The Sweet And The Sour Taste Of Policy Stimulus

by: Lipper Alpha Insight


4 months ago, when we published our previous Global Economic and Markets Outlook ‘Big Trouble in Little China’ China’s economic slowdown was plain to see.

Output had risen by just 1.5% in the first quarter of the year, and that was the slowest rate of expansion in two years.

Had the economy continued to grow at this rate through the remainder of 2014, growth for the year as a whole would have been just 6.8%.

It seemed inevitable that policy makers would engage in further stimulus. And they did, as we set out below.

What was in doubt was whether the authorities would act quickly enough to prevent China’s mounting NPL problem from spreading rapidly through China’s banks and shadow banks.

By Philip Lachowycz

Government spending up. Credit up.

China's ambitious reform agenda has been side-lined in recent months, with policy makers focused instead on stimulating the economy with yet more largely wasteful government expenditure. The purse strings have been loosened again.

Monetary tools have been deployed too. In the twelve months to June, total social financing (or TSF), a measure of the total amount of credit offered to non-state entities, hit a nine-month high. And China's banking regulator has also lent a hand. On 28th July, it was announced that the method for calculating banks' loan-to-deposit ratios is set to change. This will facilitate yet more lending, as it allows banks to lend more without breaching the 75% threshold currently in place under Chinese law.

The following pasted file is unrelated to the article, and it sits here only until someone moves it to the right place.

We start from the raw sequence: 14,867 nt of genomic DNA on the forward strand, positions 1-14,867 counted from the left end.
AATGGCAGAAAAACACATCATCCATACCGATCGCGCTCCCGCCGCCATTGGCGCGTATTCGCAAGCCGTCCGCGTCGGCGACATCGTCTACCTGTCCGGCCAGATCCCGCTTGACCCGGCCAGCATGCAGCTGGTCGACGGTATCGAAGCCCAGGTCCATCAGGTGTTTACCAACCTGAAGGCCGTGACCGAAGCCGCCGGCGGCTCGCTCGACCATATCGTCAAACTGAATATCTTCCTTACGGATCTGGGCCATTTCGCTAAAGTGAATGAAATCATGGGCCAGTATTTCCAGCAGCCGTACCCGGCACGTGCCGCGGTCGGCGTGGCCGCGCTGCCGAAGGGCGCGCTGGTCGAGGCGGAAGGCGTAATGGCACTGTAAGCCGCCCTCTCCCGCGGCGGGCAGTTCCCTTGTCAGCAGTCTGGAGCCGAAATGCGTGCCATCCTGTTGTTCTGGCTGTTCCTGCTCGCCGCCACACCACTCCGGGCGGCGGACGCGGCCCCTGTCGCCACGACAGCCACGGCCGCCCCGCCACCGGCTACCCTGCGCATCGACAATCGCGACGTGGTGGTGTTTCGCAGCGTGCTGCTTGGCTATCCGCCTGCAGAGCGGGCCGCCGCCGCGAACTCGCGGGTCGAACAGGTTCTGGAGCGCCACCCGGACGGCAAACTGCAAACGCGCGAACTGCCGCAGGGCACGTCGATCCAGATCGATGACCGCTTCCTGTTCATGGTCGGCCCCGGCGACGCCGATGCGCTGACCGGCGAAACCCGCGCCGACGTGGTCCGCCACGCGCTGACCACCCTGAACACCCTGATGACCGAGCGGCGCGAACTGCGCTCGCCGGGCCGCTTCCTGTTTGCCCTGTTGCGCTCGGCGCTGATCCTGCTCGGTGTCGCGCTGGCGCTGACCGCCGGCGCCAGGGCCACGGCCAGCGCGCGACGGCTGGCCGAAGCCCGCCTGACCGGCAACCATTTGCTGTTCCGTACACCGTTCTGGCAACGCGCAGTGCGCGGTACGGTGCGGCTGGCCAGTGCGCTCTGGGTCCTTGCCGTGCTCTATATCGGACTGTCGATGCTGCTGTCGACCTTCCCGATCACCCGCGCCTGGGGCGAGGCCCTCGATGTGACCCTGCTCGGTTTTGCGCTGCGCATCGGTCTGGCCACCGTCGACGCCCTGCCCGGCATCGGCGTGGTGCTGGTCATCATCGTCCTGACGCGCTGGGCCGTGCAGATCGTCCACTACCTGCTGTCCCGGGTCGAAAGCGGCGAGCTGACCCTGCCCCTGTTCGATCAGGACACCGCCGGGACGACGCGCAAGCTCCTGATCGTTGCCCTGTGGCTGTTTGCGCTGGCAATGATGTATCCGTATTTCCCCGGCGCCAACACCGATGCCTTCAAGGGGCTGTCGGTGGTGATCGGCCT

It is working - for now

The HSBC manufacturing PMI was stuck below 50.0 throughout the first quarter of 2014. However, in June, it climbed above 50.0, and in July, it hit an 18-month high of 51.7. In contrast to the situation three months ago, China is no longer at the bottom of the global 'PMI' league table.

In the four-quarters to 2014 Q2, China's economy expanded by 7.5%, in line with the government's official target for the calendar year as a whole, and 0.1 percentage points stronger than the equivalent figure for Q1. Growth is, of course, still a long way below the average annual rate of more than 10% seen during the previous decade.

But massive overinvestment …

As we set out in 'Big Trouble in Little China', China has built up a vast amount of excess productive capacity. Since China joined the WTO in 2001, its ratio of investment to GDP has climbed from 35% to almost 50%. A good portion of this rise occurred in the aftermath of the financial crisis. Faced with a reduction in external demand for its goods and services, China ought to have raised domestic demand by encouraging more household expenditure. Instead, it increased its productive potential still further.

China's property markets provide just one illustration of the degree of over investment that has taken place. The quantity of vacant floor space in China has ballooned in recent years - in May commercial and residential space 'waiting for sale' exceeded 500 million square meters. This is feeding through to prices. In both May and June a typical new home in China's largest cities sold for less than it did the previous month.

… implies a massive non-performing loan problem

The China Banking Regulator Commission estimates that non-performing loans (NPLs) held by the country's ten biggest banks amounted to some 1% of GDP at the end of last year. We have long doubted these official statistics, and so four months ago we put together some of our own.